The Europe Agreement stipulates that improvements in standards and practices in the field of telecommunications and postal services, and the standardisation, regulation and modernisation of the infrastructure to Community level must be achieved through cooperation. The White Paper places emphasis on the approximation of rules, networks and services and on the measures to be taken gradually to liberalise the sector.
In the field of research and technological development, Estonia's association with the "Fifth Framework Programme" (1998-2002) began in June 1999. To prepare for this, a support structure was established within the Ministry of Education. Estonia also decided to open its research activities to researchers from the Member States. The present Community acquis does not need to be transposed into national law, although Estonia does need to ensure that its general legal order is compatible with the Community acquis. In its 2001 report, the Commission encouraged Estonia to strengthen its research-related infrastructure. The Estonian Research and Development Strategy 2002-2006 was approved by the Parliament in December 2001. Annual research, development and innovation (RD&I) action plans will be compiled on the basis of this strategy. Gross domestic expenditure on research and technological development was increased in 2001 and it is planned to reach 1.5% of GDP by 2006. Estonia has also expressed interest in being associated with the Sixth Framework Programme (2002-2006).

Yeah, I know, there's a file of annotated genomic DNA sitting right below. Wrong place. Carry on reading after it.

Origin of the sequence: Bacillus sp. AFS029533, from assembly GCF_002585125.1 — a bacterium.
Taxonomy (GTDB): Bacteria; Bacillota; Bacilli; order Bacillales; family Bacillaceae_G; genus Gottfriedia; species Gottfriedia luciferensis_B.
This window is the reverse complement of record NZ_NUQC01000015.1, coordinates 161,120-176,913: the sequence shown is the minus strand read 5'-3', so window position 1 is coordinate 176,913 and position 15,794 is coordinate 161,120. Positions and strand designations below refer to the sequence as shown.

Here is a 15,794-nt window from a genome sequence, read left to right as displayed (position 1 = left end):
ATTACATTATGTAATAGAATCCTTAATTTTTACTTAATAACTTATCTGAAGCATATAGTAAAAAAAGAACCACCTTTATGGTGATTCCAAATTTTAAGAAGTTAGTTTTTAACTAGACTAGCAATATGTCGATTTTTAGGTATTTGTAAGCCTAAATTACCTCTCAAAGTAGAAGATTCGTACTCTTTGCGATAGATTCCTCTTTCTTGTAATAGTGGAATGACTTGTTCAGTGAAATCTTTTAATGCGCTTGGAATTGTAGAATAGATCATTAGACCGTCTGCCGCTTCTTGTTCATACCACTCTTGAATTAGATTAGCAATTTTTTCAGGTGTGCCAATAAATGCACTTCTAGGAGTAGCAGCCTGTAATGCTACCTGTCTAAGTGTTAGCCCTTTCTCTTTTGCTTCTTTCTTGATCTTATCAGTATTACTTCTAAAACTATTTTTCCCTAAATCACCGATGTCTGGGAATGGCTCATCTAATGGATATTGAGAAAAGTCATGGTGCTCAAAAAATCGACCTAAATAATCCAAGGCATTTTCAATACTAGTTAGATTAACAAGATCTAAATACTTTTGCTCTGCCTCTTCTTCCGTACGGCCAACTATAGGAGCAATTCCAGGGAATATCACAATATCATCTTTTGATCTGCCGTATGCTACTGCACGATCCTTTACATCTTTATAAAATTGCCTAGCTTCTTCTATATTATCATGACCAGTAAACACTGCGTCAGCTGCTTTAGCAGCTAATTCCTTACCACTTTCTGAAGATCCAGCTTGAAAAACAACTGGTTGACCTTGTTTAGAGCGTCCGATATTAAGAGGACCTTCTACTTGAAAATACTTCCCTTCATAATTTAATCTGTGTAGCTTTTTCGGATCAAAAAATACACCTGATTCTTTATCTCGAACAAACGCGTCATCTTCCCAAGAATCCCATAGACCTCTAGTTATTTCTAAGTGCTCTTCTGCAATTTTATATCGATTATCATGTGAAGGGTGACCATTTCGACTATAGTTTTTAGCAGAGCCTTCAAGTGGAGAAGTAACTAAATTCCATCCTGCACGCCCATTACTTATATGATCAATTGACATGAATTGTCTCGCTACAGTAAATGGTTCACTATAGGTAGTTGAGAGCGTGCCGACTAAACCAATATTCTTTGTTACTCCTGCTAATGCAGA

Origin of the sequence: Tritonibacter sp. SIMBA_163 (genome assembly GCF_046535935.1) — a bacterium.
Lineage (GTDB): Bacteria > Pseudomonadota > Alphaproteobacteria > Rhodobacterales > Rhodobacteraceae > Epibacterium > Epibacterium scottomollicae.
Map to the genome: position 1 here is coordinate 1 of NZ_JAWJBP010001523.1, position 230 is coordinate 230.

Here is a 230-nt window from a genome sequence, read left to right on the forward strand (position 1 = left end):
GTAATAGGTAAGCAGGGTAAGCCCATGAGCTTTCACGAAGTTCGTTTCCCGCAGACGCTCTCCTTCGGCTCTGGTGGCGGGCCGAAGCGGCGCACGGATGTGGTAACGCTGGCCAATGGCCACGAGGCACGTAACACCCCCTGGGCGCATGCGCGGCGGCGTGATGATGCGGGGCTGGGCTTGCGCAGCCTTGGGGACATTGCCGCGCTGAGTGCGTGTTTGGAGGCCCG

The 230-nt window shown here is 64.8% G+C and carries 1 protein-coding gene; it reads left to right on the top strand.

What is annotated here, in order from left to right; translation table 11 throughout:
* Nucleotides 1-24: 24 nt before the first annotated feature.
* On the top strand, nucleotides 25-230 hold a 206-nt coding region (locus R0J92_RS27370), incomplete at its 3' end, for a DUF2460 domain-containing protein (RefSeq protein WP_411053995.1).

Privatisation and modernisation of telecommunications infrastructure is quite advanced. In January 1999 the telecommunications operator launched a large public offer of shares in the international market. The new Telecommunications Act was adopted in February 2000. This introduced the regulatory framework necessary to implement the Community acquis. The Estonian telecommunications market has been gradually opened as of 1 January 2001, extending to local telephone calls a few months later.